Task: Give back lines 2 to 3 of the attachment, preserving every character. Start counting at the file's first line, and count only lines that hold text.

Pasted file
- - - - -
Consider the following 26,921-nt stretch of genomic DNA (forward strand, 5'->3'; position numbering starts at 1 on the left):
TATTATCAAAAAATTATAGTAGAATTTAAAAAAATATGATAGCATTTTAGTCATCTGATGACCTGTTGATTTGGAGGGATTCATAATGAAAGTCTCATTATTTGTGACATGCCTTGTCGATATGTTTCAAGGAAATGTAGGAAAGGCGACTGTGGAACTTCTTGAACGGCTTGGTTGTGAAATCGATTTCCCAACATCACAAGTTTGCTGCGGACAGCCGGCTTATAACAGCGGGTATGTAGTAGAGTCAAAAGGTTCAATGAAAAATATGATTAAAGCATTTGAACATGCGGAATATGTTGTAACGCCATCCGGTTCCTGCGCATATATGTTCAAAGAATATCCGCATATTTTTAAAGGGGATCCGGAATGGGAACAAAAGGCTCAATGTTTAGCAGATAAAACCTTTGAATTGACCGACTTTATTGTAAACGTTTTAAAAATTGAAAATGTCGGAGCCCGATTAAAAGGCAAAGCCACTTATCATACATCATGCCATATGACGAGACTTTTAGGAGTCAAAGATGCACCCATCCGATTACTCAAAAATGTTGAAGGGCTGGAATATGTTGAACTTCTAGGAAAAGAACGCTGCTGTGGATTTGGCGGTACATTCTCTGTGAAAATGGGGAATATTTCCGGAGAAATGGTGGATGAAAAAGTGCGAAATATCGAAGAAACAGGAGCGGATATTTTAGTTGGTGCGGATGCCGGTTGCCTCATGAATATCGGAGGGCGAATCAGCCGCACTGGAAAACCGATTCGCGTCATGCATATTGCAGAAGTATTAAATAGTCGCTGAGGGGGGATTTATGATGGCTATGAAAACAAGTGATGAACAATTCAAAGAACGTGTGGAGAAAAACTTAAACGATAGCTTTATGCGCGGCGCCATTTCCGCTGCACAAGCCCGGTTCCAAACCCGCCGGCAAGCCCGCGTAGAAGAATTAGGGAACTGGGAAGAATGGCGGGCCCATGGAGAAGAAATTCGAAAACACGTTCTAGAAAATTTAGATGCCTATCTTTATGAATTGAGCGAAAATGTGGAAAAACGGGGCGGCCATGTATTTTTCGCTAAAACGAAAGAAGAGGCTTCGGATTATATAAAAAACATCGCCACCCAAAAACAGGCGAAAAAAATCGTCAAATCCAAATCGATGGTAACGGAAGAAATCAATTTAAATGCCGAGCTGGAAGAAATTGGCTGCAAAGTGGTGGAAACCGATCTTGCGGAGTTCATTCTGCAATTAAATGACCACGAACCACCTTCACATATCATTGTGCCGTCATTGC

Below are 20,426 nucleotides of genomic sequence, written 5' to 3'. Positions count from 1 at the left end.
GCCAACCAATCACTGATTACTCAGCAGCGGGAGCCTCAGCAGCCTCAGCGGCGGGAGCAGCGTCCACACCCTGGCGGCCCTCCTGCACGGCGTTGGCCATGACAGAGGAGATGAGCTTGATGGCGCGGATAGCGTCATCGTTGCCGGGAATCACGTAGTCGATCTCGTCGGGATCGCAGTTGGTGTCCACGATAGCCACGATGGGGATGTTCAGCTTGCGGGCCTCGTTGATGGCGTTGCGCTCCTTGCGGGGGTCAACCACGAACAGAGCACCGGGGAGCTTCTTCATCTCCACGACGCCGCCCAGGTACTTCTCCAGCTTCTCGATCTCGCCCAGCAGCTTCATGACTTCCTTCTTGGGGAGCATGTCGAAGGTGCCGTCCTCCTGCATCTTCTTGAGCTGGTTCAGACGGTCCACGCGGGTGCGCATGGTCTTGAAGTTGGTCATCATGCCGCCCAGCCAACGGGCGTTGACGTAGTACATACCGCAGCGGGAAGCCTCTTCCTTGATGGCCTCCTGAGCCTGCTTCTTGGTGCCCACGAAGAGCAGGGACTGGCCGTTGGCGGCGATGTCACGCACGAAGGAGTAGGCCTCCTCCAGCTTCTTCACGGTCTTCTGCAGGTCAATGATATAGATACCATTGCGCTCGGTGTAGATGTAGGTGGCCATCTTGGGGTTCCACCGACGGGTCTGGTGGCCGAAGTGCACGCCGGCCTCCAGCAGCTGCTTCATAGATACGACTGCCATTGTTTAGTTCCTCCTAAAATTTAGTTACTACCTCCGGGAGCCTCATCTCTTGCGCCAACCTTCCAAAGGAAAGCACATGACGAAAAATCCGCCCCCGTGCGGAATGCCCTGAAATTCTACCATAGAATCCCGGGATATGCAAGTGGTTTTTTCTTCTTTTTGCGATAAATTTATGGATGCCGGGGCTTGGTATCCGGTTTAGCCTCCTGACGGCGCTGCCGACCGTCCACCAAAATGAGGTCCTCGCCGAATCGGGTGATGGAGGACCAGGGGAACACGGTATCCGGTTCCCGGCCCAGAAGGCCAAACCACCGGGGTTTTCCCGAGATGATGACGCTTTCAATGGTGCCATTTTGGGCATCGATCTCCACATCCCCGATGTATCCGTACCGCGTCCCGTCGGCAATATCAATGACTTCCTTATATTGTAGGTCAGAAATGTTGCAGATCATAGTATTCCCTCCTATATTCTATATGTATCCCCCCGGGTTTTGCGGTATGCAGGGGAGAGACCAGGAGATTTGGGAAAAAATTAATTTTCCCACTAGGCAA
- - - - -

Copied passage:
TATTATCAAAAAATTATAGTAGAATTTAAAAAAATATGATAGCATTTTAGTCATCTGATGACCTGTTGATTTGGAGGGATTCATAATGAAAGTCTCATTATTTGTGACATGCCTTGTCGATATGTTTCAAGGAAATGTAGGAAAGGCGACTGTGGAACTTCTTGAACGGCTTGGTTGTGAAATCGATTTCCCAACATCACAAGTTTGCTGCGGACAGCCGGCTTATAACAGCGGGTATGTAGTAGAGTCAAAAGGTTCAATGAAAAATATGATTAAAGCATTTGAACATGCGGAATATGTTGTAACGCCATCCGGTTCCTGCGCATATATGTTCAAAGAATATCCGCATATTTTTAAAGGGGATCCGGAATGGGAACAAAAGGCTCAATGTTTAGCAGATAAAACCTTTGAATTGACCGACTTTATTGTAAACGTTTTAAAAATTGAAAATGTCGGAGCCCGATTAAAAGGCAAAGCCACTTATCATACATCATGCCATATGACGAGACTTTTAGGAGTCAAAGATGCACCCATCCGATTACTCAAAAATGTTGAAGGGCTGGAATATGTTGAACTTCTAGGAAAAGAACGCTGCTGTGGATTTGGCGGTACATTCTCTGTGAAAATGGGGAATATTTCCGGAGAAATGGTGGATGAAAAAGTGCGAAATATCGAAGAAACAGGAGCGGATATTTTAGTTGGTGCGGATGCCGGTTGCCTCATGAATATCGGAGGGCGAATCAGCCGCACTGGAAAACCGATTCGCGTCATGCATATTGCAGAAGTATTAAATAGTCGCTGAGGGGGGATTTATGATGGCTATGAAAACAAGTGATGAACAATTCAAAGAACGTGTGGAGAAAAACTTAAACGATAGCTTTATGCGCGGCGCCATTTCCGCTGCACAAGCCCGGTTCCAAACCCGCCGGCAAGCCCGCGTAGAAGAATTAGGGAACTGGGAAGAATGGCGGGCCCATGGAGAAGAAATTCGAAAACACGTTCTAGAAAATTTAGATGCCTATCTTTATGAATTGAGCGAAAATGTGGAAAAACGGGGCGGCCATGTATTTTTCGCTAAAACGAAAGAAGAGGCTTCGGATTATATAAAAAACATCGCCACCCAAAAACAGGCGAAAAAAATCGTCAAATCCAAATCGATGGTAACGGAAGAAATCAATTTAAATGCCGAGCTGGAAGAAATTGGCTGCAAAGTGGTGGAAACCGATCTTGCGGAGTTCATTCTGCAATTAAATGACCACGAACCACCTTCACATATCATTGTGCCGTCATTGC

Below are 20,426 nucleotides of genomic sequence, written 5' to 3'. Positions count from 1 at the left end.